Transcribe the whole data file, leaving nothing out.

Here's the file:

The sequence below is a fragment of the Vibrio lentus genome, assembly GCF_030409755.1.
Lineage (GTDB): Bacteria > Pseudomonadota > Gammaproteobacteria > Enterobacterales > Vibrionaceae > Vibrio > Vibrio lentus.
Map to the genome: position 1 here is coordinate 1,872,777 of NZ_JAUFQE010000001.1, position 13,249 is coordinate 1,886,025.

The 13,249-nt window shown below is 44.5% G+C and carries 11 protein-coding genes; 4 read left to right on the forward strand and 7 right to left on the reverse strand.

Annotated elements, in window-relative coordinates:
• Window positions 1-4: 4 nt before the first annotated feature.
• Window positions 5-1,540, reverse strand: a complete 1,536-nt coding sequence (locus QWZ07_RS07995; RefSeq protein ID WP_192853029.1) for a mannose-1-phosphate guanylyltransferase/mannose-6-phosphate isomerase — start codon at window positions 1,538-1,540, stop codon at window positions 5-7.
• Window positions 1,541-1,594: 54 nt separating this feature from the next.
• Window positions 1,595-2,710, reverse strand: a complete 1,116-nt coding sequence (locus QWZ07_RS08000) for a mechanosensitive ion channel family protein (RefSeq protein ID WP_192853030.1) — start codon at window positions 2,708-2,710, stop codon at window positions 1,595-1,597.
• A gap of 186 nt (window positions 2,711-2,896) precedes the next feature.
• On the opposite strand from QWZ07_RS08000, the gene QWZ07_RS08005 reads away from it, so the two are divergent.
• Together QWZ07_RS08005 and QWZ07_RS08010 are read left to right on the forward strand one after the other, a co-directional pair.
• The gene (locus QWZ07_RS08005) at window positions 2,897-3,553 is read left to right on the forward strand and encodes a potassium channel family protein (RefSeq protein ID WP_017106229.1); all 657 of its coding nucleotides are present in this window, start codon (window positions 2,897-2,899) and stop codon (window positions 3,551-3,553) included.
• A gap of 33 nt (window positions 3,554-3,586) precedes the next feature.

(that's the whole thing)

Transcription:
The sequence below is a fragment of the Vibrio lentus genome, assembly GCF_030409755.1.
Lineage (GTDB): Bacteria > Pseudomonadota > Gammaproteobacteria > Enterobacterales > Vibrionaceae > Vibrio > Vibrio lentus.
Map to the genome: position 1 here is coordinate 1,872,777 of NZ_JAUFQE010000001.1, position 13,249 is coordinate 1,886,025.

The 13,249-nt window shown below is 44.5% G+C and carries 11 protein-coding genes; 4 read left to right on the forward strand and 7 right to left on the reverse strand.

Annotated elements, in window-relative coordinates:
• Window positions 1-4: 4 nt before the first annotated feature.
• Window positions 5-1,540, reverse strand: a complete 1,536-nt coding sequence (locus QWZ07_RS07995; RefSeq protein ID WP_192853029.1) for a mannose-1-phosphate guanylyltransferase/mannose-6-phosphate isomerase — start codon at window positions 1,538-1,540, stop codon at window positions 5-7.
• Window positions 1,541-1,594: 54 nt separating this feature from the next.
• Window positions 1,595-2,710, reverse strand: a complete 1,116-nt coding sequence (locus QWZ07_RS08000) for a mechanosensitive ion channel family protein (RefSeq protein ID WP_192853030.1) — start codon at window positions 2,708-2,710, stop codon at window positions 1,595-1,597.
• A gap of 186 nt (window positions 2,711-2,896) precedes the next feature.
• On the opposite strand from QWZ07_RS08000, the gene QWZ07_RS08005 reads away from it, so the two are divergent.
• Together QWZ07_RS08005 and QWZ07_RS08010 are read left to right on the forward strand one after the other, a co-directional pair.
• The gene (locus QWZ07_RS08005) at window positions 2,897-3,553 is read left to right on the forward strand and encodes a potassium channel family protein (RefSeq protein ID WP_017106229.1); all 657 of its coding nucleotides are present in this window, start codon (window positions 2,897-2,899) and stop codon (window positions 3,551-3,553) included.
• A gap of 33 nt (window positions 3,554-3,586) precedes the next feature.